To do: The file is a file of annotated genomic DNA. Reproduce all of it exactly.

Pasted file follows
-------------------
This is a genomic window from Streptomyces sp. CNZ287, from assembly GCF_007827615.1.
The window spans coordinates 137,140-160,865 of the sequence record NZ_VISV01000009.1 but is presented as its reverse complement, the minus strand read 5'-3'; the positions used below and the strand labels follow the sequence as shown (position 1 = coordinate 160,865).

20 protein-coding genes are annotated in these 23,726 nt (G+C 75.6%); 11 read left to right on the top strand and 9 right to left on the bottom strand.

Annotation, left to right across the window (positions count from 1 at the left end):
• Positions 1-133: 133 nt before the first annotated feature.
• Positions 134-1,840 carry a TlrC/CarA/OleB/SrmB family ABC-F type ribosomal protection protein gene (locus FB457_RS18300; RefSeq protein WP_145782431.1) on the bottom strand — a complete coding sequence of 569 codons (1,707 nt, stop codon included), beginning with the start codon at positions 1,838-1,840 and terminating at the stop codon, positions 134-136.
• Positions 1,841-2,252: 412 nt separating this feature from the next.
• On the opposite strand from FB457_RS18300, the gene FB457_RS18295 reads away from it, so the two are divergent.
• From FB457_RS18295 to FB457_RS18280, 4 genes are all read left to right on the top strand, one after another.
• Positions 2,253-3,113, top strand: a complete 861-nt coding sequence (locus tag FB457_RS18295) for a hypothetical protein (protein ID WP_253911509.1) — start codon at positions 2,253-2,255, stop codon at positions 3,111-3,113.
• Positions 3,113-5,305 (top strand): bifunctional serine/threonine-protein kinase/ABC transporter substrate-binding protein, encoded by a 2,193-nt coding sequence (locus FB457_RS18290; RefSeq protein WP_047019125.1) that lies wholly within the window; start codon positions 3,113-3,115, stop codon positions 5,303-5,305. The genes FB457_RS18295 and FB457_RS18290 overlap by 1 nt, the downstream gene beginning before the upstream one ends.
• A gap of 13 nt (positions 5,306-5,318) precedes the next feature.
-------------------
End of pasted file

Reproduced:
This is a genomic window from Streptomyces sp. CNZ287, from assembly GCF_007827615.1.
The window spans coordinates 137,140-160,865 of the sequence record NZ_VISV01000009.1 but is presented as its reverse complement, the minus strand read 5'-3'; the positions used below and the strand labels follow the sequence as shown (position 1 = coordinate 160,865).

20 protein-coding genes are annotated in these 23,726 nt (G+C 75.6%); 11 read left to right on the top strand and 9 right to left on the bottom strand.

Annotation, left to right across the window (positions count from 1 at the left end):
• Positions 1-133: 133 nt before the first annotated feature.
• Positions 134-1,840 carry a TlrC/CarA/OleB/SrmB family ABC-F type ribosomal protection protein gene (locus FB457_RS18300; RefSeq protein WP_145782431.1) on the bottom strand — a complete coding sequence of 569 codons (1,707 nt, stop codon included), beginning with the start codon at positions 1,838-1,840 and terminating at the stop codon, positions 134-136.
• Positions 1,841-2,252: 412 nt separating this feature from the next.
• On the opposite strand from FB457_RS18300, the gene FB457_RS18295 reads away from it, so the two are divergent.
• From FB457_RS18295 to FB457_RS18280, 4 genes are all read left to right on the top strand, one after another.
• Positions 2,253-3,113, top strand: a complete 861-nt coding sequence (locus tag FB457_RS18295) for a hypothetical protein (protein ID WP_253911509.1) — start codon at positions 2,253-2,255, stop codon at positions 3,111-3,113.
• Positions 3,113-5,305 (top strand): bifunctional serine/threonine-protein kinase/ABC transporter substrate-binding protein, encoded by a 2,193-nt coding sequence (locus FB457_RS18290; RefSeq protein WP_047019125.1) that lies wholly within the window; start codon positions 3,113-3,115, stop codon positions 5,303-5,305. The genes FB457_RS18295 and FB457_RS18290 overlap by 1 nt, the downstream gene beginning before the upstream one ends.
• A gap of 13 nt (positions 5,306-5,318) precedes the next feature.